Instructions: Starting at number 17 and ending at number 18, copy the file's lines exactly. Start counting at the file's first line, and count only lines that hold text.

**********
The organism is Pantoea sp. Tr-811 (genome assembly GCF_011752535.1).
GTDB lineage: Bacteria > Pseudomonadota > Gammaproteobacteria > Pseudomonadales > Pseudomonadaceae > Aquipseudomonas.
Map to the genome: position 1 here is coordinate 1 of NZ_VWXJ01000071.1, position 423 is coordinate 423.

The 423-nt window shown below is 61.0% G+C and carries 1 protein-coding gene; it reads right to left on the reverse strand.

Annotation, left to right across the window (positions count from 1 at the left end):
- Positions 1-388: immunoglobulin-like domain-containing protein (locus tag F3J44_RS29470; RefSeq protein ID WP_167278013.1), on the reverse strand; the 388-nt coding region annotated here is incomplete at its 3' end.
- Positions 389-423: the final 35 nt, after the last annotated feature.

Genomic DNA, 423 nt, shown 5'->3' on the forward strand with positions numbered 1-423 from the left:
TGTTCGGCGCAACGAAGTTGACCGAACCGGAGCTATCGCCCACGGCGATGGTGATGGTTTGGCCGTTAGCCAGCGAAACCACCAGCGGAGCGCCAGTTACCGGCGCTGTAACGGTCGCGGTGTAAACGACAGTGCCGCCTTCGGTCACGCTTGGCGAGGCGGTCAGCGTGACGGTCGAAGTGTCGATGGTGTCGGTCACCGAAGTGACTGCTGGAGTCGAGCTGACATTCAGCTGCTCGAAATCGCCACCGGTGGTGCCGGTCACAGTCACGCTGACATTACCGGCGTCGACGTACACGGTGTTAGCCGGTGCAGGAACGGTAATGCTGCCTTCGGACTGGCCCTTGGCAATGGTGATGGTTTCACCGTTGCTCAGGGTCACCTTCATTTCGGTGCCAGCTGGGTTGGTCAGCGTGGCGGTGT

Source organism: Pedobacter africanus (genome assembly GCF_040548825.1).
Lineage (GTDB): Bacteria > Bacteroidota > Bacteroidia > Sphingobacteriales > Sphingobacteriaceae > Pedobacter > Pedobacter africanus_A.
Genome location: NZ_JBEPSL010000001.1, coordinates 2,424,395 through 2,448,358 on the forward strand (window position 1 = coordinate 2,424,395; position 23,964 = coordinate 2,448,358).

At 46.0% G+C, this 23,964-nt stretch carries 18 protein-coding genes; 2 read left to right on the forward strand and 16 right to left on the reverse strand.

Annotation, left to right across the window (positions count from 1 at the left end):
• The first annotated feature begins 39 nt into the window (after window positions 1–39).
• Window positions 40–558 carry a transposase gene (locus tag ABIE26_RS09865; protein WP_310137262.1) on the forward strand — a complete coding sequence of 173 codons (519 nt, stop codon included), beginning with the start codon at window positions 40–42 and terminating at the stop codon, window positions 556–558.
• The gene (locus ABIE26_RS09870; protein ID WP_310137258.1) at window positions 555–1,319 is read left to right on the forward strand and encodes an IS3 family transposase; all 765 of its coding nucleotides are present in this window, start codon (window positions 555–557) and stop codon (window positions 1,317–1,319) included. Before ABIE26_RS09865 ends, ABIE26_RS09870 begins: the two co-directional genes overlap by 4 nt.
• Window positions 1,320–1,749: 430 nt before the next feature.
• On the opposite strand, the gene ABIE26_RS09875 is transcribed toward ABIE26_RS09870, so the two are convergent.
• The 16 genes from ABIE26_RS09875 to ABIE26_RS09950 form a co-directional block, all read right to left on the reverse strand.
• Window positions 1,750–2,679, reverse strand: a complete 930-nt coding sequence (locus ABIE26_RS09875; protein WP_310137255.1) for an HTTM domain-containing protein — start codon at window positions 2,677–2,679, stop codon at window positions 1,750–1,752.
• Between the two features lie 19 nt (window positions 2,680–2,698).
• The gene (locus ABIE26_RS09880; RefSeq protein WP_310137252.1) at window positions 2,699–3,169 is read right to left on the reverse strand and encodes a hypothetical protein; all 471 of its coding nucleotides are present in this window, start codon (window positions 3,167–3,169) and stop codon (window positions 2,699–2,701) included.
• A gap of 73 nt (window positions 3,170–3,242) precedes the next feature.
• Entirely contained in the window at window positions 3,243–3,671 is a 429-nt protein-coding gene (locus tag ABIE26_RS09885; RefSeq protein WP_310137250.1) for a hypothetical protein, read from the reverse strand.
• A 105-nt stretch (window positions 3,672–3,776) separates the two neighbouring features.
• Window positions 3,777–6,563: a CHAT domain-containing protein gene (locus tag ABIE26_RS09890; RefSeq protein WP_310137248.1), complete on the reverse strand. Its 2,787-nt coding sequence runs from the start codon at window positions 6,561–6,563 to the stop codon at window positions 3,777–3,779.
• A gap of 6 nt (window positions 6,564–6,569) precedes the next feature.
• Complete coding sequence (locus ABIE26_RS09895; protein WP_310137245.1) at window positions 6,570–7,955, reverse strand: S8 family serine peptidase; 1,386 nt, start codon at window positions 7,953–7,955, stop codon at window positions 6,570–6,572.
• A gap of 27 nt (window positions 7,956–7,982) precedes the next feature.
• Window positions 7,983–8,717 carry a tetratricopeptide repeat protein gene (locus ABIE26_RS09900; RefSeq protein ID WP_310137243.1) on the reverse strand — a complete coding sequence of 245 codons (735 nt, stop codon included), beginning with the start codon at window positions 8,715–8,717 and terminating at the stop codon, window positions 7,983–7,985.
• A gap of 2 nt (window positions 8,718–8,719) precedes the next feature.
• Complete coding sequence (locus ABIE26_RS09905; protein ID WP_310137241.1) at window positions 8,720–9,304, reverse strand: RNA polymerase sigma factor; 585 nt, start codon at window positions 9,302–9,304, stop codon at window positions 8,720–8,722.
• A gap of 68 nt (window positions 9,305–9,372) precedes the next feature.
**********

• The gene (locus ABIE26_RS09870; protein ID WP_310137258.1) at window positions 555–1,319 is read left to right on the forward strand and encodes an IS3 family transposase; all 765 of its coding nucleotides are present in this window, start codon (window positions 555–557) and stop codon (window positions 1,317–1,319) included. Before ABIE26_RS09865 ends, ABIE26_RS09870 begins: the two co-directional genes overlap by 4 nt.
• Window positions 1,320–1,749: 430 nt before the next feature.